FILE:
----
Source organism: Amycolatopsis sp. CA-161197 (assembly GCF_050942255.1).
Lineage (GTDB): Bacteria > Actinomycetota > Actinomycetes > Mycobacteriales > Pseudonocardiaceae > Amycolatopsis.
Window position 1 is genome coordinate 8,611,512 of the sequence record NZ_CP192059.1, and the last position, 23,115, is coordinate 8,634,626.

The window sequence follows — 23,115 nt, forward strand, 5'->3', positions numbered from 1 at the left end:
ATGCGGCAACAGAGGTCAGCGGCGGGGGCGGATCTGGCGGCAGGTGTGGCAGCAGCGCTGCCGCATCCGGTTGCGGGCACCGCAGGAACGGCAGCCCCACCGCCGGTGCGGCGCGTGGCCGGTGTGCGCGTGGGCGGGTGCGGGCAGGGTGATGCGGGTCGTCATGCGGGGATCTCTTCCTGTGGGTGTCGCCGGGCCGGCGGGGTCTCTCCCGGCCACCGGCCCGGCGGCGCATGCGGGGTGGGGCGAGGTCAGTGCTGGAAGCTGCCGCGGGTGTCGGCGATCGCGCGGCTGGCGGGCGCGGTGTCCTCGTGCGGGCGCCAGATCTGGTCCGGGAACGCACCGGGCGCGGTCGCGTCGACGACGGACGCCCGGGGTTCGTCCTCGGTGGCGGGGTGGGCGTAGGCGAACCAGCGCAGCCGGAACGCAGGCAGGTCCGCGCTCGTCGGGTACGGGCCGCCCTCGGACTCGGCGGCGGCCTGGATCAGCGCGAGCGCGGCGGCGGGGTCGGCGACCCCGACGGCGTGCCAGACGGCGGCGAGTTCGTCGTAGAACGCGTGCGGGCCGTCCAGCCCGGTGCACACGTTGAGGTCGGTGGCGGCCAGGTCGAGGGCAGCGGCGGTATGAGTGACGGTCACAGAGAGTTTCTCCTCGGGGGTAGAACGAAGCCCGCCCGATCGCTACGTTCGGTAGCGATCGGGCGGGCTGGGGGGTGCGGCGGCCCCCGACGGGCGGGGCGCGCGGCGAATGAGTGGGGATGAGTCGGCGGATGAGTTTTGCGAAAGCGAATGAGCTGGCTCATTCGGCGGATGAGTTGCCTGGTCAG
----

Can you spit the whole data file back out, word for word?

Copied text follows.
Source organism: Amycolatopsis sp. CA-161197 (assembly GCF_050942255.1).
Lineage (GTDB): Bacteria > Actinomycetota > Actinomycetes > Mycobacteriales > Pseudonocardiaceae > Amycolatopsis.
Window position 1 is genome coordinate 8,611,512 of the sequence record NZ_CP192059.1, and the last position, 23,115, is coordinate 8,634,626.

The window sequence follows — 23,115 nt, forward strand, 5'->3', positions numbered from 1 at the left end:
ATGCGGCAACAGAGGTCAGCGGCGGGGGCGGATCTGGCGGCAGGTGTGGCAGCAGCGCTGCCGCATCCGGTTGCGGGCACCGCAGGAACGGCAGCCCCACCGCCGGTGCGGCGCGTGGCCGGTGTGCGCGTGGGCGGGTGCGGGCAGGGTGATGCGGGTCGTCATGCGGGGATCTCTTCCTGTGGGTGTCGCCGGGCCGGCGGGGTCTCTCCCGGCCACCGGCCCGGCGGCGCATGCGGGGTGGGGCGAGGTCAGTGCTGGAAGCTGCCGCGGGTGTCGGCGATCGCGCGGCTGGCGGGCGCGGTGTCCTCGTGCGGGCGCCAGATCTGGTCCGGGAACGCACCGGGCGCGGTCGCGTCGACGACGGACGCCCGGGGTTCGTCCTCGGTGGCGGGGTGGGCGTAGGCGAACCAGCGCAGCCGGAACGCAGGCAGGTCCGCGCTCGTCGGGTACGGGCCGCCCTCGGACTCGGCGGCGGCCTGGATCAGCGCGAGCGCGGCGGCGGGGTCGGCGACCCCGACGGCGTGCCAGACGGCGGCGAGTTCGTCGTAGAACGCGTGCGGGCCGTCCAGCCCGGTGCACACGTTGAGGTCGGTGGCGGCCAGGTCGAGGGCAGCGGCGGTATGAGTGACGGTCACAGAGAGTTTCTCCTCGGGGGTAGAACGAAGCCCGCCCGATCGCTACGTTCGGTAGCGATCGGGCGGGCTGGGGGGTGCGGCGGCCCCCGACGGGCGGGGCGCGCGGCGAATGAGTGGGGATGAGTCGGCGGATGAGTTTTGCGAAAGCGAATGAGCTGGCTCATTCGGCGGATGAGTTGCCTGGTCAG